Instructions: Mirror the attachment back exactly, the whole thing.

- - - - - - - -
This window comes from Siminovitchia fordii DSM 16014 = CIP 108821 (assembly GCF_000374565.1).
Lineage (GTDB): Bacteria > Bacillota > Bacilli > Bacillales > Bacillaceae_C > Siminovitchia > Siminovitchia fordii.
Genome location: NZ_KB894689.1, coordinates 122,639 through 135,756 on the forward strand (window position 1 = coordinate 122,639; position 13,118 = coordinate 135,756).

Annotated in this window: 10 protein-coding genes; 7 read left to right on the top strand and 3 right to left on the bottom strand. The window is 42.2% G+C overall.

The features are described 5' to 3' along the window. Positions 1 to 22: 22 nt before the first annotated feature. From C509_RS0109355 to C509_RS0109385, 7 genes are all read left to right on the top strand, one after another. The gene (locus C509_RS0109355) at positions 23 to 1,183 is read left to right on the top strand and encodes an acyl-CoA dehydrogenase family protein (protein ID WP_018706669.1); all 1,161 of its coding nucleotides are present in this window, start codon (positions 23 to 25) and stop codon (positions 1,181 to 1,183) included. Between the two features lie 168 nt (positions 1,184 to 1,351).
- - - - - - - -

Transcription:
This window comes from Siminovitchia fordii DSM 16014 = CIP 108821 (assembly GCF_000374565.1).
Lineage (GTDB): Bacteria > Bacillota > Bacilli > Bacillales > Bacillaceae_C > Siminovitchia > Siminovitchia fordii.
Genome location: NZ_KB894689.1, coordinates 122,639 through 135,756 on the forward strand (window position 1 = coordinate 122,639; position 13,118 = coordinate 135,756).

Annotated in this window: 10 protein-coding genes; 7 read left to right on the top strand and 3 right to left on the bottom strand. The window is 42.2% G+C overall.

The features are described 5' to 3' along the window. Positions 1 to 22: 22 nt before the first annotated feature. From C509_RS0109355 to C509_RS0109385, 7 genes are all read left to right on the top strand, one after another. The gene (locus C509_RS0109355) at positions 23 to 1,183 is read left to right on the top strand and encodes an acyl-CoA dehydrogenase family protein (protein ID WP_018706669.1); all 1,161 of its coding nucleotides are present in this window, start codon (positions 23 to 25) and stop codon (positions 1,181 to 1,183) included. Between the two features lie 168 nt (positions 1,184 to 1,351).